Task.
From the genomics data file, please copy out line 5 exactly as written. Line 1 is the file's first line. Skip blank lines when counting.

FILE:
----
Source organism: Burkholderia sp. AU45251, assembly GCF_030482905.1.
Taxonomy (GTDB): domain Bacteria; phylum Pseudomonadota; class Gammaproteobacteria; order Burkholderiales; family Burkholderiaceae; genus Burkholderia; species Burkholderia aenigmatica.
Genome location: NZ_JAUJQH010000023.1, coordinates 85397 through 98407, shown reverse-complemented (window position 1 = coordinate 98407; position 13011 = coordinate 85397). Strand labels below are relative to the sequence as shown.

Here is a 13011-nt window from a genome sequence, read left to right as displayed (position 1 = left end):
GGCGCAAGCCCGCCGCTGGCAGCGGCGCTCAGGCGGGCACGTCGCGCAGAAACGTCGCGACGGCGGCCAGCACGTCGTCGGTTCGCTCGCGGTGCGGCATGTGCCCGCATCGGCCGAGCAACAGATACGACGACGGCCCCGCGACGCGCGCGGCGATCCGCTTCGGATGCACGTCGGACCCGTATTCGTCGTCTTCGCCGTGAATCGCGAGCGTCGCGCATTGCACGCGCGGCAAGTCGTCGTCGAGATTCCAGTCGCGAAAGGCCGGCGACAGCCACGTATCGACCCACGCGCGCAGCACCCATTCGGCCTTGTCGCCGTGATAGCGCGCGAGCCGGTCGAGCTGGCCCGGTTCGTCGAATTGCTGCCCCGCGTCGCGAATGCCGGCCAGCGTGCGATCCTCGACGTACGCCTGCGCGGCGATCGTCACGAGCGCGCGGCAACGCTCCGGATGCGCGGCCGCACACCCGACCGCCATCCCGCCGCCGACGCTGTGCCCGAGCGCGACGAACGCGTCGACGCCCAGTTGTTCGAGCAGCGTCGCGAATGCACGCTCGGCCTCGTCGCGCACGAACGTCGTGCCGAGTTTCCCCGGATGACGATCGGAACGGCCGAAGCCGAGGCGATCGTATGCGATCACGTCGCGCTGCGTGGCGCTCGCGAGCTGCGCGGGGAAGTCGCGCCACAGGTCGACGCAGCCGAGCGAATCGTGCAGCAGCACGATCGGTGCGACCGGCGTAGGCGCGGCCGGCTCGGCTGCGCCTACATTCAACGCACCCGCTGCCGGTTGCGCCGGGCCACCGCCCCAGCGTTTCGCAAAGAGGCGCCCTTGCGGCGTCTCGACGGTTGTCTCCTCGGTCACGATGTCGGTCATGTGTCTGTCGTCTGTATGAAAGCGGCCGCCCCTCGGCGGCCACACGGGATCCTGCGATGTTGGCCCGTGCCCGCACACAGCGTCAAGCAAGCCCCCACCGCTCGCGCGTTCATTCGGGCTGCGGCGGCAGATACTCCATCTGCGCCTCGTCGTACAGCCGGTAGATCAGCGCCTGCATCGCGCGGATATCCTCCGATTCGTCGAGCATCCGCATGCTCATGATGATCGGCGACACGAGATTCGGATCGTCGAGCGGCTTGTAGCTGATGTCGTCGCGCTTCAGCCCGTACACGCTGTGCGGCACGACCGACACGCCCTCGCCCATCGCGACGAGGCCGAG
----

GGCGCAAGCCCGCCGCTGGCAGCGGCGCTCAGGCGGGCACGTCGCGCAGAAACGTCGCGACGGCGGCCAGCACGTCGTCGGTTCGCTCGCGGTGCGGCATGTGCCCGCATCGGCCGAGCAACAGATACGACGACGGCCCCGCGACGCGCGCGGCGATCCGCTTCGGATGCACGTCGGACCCGTATTCGTCGTCTTCGCCGTGAATCGCGAGCGTCGCGCATTGCACGCGCGGCAAGTCGTCGTCGAGATTCCAGTCGCGAAAGGCCGGCGACAGCCACGTATCGACCCACGCGCGCAGCACCCATTCGGCCTTGTCGCCGTGATAGCGCGCGAGCCGGTCGAGCTGGCCCGGTTCGTCGAATTGCTGCCCCGCGTCGCGAATGCCGGCCAGCGTGCGATCCTCGACGTACGCCTGCGCGGCGATCGTCACGAGCGCGCGGCAACGCTCCGGATGCGCGGCCGCACACCCGACCGCCATCCCGCCGCCGACGCTGTGCCCGAGCGCGACGAACGCGTCGACGCCCAGTTGTTCGAGCAGCGTCGCGAATGCACGCTCGGCCTCGTCGCGCACGAACGTCGTGCCGAGTTTCCCCGGATGACGATCGGAACGGCCGAAGCCGAGGCGATCGTATGCGATCACGTCGCGCTGCGTGGCGCTCGCGAGCTGCGCGGGGAAGTCGCGCCACAGGTCGACGCAGCCGAGCGAATCGTGCAGCAGCACGATCGGTGCGACCGGCGTAGGCGCGGCCGGCTCGGCTGCGCCTACATTCAACGCACCCGCTGCCGGTTGCGCCGGGCCACCGCCCCAGCGTTTCGCAAAGAGGCGCCCTTGCGGCGTCTCGACGGTTGTCTCCTCGGTCACGATGTCGGTCATGTGTCTGTCGTCTGTATGAAAGCGGCCGCCCCTCGGCGGCCACACGGGATCCTGCGATGTTGGCCCGTGCCCGCACACAGCGTCAAGCAAGCCCCCACCGCTCGCGCGTTCATTCGGGCTGCGGCGGCAGATACTCCATCTGCGCCTCGTCGTACAGCCGGTAGATCAGCGCCTGCATCGCGCGGATATCCTCCGATTCGTCGAGCATCCGCATGCTCATGATGATCGGCGACACGAGATTCGGATCGTCGAGCGGCTTGTAGCTGATGTCGTCGCGCTTCAGCCCGTACACGCTGTGCGGCACGACCGACACGCCCTCGCCCATCGCGACGAGGCCGAG